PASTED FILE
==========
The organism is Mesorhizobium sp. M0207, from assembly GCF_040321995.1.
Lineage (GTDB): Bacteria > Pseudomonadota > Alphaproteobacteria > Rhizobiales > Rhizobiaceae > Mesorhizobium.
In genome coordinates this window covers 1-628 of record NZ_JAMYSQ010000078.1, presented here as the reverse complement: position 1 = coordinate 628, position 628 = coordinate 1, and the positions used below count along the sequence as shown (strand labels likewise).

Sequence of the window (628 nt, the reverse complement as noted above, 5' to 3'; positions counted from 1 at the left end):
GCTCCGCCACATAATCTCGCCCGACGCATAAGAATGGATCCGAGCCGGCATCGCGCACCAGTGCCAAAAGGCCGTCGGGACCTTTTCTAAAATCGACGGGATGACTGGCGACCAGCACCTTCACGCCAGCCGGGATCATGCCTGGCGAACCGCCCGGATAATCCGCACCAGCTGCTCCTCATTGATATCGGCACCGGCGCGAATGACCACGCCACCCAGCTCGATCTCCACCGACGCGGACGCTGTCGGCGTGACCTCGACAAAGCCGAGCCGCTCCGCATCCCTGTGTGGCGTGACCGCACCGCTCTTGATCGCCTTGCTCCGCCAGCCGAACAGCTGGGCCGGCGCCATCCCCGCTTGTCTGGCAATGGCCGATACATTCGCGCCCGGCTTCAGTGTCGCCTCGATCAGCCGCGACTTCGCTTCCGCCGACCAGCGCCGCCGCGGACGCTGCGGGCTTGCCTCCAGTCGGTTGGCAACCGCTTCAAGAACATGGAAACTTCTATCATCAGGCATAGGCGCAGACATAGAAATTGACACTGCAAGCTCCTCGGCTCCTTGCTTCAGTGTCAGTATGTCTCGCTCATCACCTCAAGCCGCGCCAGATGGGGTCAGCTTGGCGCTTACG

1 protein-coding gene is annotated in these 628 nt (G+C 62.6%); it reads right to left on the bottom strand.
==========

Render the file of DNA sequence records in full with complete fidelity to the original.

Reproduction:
The organism is Mesorhizobium sp. M0207, from assembly GCF_040321995.1.
Lineage (GTDB): Bacteria > Pseudomonadota > Alphaproteobacteria > Rhizobiales > Rhizobiaceae > Mesorhizobium.
In genome coordinates this window covers 1-628 of record NZ_JAMYSQ010000078.1, presented here as the reverse complement: position 1 = coordinate 628, position 628 = coordinate 1, and the positions used below count along the sequence as shown (strand labels likewise).

Sequence of the window (628 nt, the reverse complement as noted above, 5' to 3'; positions counted from 1 at the left end):
GCTCCGCCACATAATCTCGCCCGACGCATAAGAATGGATCCGAGCCGGCATCGCGCACCAGTGCCAAAAGGCCGTCGGGACCTTTTCTAAAATCGACGGGATGACTGGCGACCAGCACCTTCACGCCAGCCGGGATCATGCCTGGCGAACCGCCCGGATAATCCGCACCAGCTGCTCCTCATTGATATCGGCACCGGCGCGAATGACCACGCCACCCAGCTCGATCTCCACCGACGCGGACGCTGTCGGCGTGACCTCGACAAAGCCGAGCCGCTCCGCATCCCTGTGTGGCGTGACCGCACCGCTCTTGATCGCCTTGCTCCGCCAGCCGAACAGCTGGGCCGGCGCCATCCCCGCTTGTCTGGCAATGGCCGATACATTCGCGCCCGGCTTCAGTGTCGCCTCGATCAGCCGCGACTTCGCTTCCGCCGACCAGCGCCGCCGCGGACGCTGCGGGCTTGCCTCCAGTCGGTTGGCAACCGCTTCAAGAACATGGAAACTTCTATCATCAGGCATAGGCGCAGACATAGAAATTGACACTGCAAGCTCCTCGGCTCCTTGCTTCAGTGTCAGTATGTCTCGCTCATCACCTCAAGCCGCGCCAGATGGGGTCAGCTTGGCGCTTACG

1 protein-coding gene is annotated in these 628 nt (G+C 62.6%); it reads right to left on the bottom strand.